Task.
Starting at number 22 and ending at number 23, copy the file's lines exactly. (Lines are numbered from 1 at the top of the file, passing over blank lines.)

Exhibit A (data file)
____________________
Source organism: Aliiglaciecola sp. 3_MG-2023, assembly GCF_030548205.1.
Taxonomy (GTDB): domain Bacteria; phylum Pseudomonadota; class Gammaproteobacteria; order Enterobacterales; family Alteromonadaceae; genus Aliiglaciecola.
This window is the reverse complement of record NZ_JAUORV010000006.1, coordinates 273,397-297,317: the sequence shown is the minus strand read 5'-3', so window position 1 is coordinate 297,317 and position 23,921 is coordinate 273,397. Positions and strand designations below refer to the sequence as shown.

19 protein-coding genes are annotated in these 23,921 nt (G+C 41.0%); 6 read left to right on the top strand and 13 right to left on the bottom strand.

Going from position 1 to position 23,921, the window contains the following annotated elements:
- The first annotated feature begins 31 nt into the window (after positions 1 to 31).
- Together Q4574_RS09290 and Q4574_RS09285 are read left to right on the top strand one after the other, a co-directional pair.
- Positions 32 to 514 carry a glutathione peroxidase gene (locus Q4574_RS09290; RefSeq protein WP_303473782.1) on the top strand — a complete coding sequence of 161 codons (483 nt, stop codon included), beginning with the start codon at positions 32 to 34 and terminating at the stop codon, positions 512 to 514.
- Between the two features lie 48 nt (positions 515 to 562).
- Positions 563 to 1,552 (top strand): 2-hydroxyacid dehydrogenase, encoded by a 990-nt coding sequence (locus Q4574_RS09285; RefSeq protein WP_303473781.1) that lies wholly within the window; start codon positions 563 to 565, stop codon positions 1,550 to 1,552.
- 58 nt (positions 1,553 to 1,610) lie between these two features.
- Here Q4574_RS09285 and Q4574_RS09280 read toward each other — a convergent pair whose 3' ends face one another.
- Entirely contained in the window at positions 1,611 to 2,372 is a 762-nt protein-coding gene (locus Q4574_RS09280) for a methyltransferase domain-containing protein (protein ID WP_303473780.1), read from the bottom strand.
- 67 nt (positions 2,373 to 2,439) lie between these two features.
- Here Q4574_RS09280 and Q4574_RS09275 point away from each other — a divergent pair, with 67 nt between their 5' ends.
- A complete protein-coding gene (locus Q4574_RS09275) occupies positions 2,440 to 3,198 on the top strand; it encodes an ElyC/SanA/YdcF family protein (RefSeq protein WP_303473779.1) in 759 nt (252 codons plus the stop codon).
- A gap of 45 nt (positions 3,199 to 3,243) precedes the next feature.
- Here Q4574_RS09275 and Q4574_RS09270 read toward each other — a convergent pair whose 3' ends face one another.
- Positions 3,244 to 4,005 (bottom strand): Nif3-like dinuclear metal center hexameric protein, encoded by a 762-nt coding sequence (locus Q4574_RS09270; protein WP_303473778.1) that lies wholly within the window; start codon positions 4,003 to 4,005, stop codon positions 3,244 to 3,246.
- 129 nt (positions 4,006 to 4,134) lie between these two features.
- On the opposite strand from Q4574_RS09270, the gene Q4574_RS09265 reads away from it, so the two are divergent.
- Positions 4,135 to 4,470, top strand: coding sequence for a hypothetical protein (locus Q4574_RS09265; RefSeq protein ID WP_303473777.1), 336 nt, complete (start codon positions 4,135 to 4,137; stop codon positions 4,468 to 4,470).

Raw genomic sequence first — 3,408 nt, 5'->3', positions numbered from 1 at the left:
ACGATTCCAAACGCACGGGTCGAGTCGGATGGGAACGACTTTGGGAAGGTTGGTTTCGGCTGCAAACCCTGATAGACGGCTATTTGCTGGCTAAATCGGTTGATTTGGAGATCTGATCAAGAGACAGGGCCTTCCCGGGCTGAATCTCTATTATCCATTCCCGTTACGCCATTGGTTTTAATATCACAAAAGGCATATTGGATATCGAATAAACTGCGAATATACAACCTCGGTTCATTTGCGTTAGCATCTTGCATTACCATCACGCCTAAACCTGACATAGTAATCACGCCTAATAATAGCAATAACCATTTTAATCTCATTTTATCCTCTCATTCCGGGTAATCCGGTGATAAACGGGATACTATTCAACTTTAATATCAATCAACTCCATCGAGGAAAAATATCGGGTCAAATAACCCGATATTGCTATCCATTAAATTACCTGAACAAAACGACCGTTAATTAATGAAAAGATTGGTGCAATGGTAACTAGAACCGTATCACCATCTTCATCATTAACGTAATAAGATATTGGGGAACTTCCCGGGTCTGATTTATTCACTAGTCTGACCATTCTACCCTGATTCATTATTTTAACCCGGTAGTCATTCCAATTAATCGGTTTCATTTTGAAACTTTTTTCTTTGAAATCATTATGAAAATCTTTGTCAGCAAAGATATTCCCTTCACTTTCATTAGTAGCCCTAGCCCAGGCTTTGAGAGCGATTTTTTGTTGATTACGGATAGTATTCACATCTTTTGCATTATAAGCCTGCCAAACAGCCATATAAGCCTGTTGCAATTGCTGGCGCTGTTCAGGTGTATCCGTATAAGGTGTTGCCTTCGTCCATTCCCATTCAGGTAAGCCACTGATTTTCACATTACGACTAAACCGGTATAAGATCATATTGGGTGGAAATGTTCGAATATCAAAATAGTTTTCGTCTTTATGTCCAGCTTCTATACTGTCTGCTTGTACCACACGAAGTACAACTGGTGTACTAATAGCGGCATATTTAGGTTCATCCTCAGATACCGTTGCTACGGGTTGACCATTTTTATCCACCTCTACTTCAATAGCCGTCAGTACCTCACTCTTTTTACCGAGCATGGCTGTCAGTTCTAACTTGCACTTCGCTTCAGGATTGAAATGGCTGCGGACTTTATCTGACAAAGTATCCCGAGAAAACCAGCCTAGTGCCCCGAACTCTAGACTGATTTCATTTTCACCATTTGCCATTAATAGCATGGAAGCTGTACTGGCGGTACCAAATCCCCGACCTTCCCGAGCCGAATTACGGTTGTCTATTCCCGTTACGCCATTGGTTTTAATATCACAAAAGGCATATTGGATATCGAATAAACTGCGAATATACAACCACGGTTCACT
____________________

- Positions 4,135 to 4,470, top strand: coding sequence for a hypothetical protein (locus Q4574_RS09265; RefSeq protein ID WP_303473777.1), 336 nt, complete (start codon positions 4,135 to 4,137; stop codon positions 4,468 to 4,470).

Raw genomic sequence first — 3,408 nt, 5'->3', positions numbered from 1 at the left: